Mum also linked me to the earlier suffrage law struggles, for Dr. Melville was one of the protagonists of the famous Scottish case, fought to the House of Lords in 1908 for women graduates’ right to vote. Dr. Melville’s role as an educator also linked me to the education for women movement which had helped to build the case for women’s vote.
I filled much of this in from wide-ranging research based on Mum’s tape. My sister, Dr. Catherine Smith (B.Sc. 1971) later added many details from memories of talks with her, establishing that Mum, when she was a student at Glasgow from 1927, worked for equality in the vote during the last ten years of the campaign after the principle of Votes for Women was won in 1918. She may even have assisted before becoming a student.
When my Southerner husband digitized the tape on Mother’s Day 2006 and I heard her voice for the first time in more than 20 years it was an emotional event. But the questions the recording raised! At this time, I did not even know when exactly she attended Glasgow University.
Meanwhile, Catherine’s husband, Cairns Mason (B.Sc. 1967) was researching family genealogy and had struck a blank with Mum’s dad in 1905. We had no idea if he had only just arrived in Scotland, for he appeared in no earlier records. The primary fact we had was that Grandpa and sons were riveters in John Brown’s Shipyard.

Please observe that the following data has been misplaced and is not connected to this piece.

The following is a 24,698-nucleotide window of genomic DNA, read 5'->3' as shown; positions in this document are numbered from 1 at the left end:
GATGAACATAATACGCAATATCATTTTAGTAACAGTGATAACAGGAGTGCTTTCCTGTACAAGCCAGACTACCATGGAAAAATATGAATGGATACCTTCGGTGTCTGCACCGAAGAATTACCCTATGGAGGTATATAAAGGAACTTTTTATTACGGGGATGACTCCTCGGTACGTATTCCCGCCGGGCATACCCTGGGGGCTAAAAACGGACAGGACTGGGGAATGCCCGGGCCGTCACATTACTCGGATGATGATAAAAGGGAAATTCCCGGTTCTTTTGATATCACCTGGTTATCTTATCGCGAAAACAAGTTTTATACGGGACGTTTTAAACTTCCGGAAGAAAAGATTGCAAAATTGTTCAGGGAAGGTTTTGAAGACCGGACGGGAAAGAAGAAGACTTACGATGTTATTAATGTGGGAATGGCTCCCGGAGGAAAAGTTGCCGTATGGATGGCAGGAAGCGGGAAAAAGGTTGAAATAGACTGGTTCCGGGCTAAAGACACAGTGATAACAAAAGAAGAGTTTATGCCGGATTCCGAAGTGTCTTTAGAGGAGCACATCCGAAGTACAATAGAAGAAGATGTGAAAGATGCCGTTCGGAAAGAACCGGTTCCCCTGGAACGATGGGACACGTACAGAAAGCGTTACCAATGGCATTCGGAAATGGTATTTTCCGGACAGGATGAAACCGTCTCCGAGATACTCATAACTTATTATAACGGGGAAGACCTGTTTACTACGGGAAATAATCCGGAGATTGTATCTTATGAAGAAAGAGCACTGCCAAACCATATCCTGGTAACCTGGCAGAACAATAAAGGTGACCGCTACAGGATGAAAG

Then in late January 2007, on a sudden trip home, I knew I had to research in Glasgow University Archives. Not only for facts about Mum, but of my Dad, Thomas Peter Cahill (M.A. 1952). And also potentially about my grandfather and uncles, for I had discovered that John Brown’s Shipyard archives were deposited with Glasgow University.
I just dropped in with no appointment, but the archivists nevertheless opened their doors for me and soon they had found and copied the records for Mum and Dad. These were a treasure trove: not just because of the information they held, such as dates and addresses I had not known, but also because of the emotions they awoke in me. I find it amazing that just seeing the written name can so easily trigger a lump in the throat. One of the most important and emotional documents I found was a letter my Dad wrote when applying for entry to Glasgow in 1948.
The John Brown’s archives represented another treasure trove, for the archivists located the apprenticeship papers of my grandfather, William McCann and those of Uncles Willie and Jim. The most important fact to emerge was that Grandpa signed on in John Brown’s in 1900, which pointed to his immigration from Ireland considerably earlier than the 1905 earliest date we had. With this, my brother-in-law located the 1899 death certificate of my great-grandmother – a sad discovery, because she had died in Stirling District Asylum at Larbert.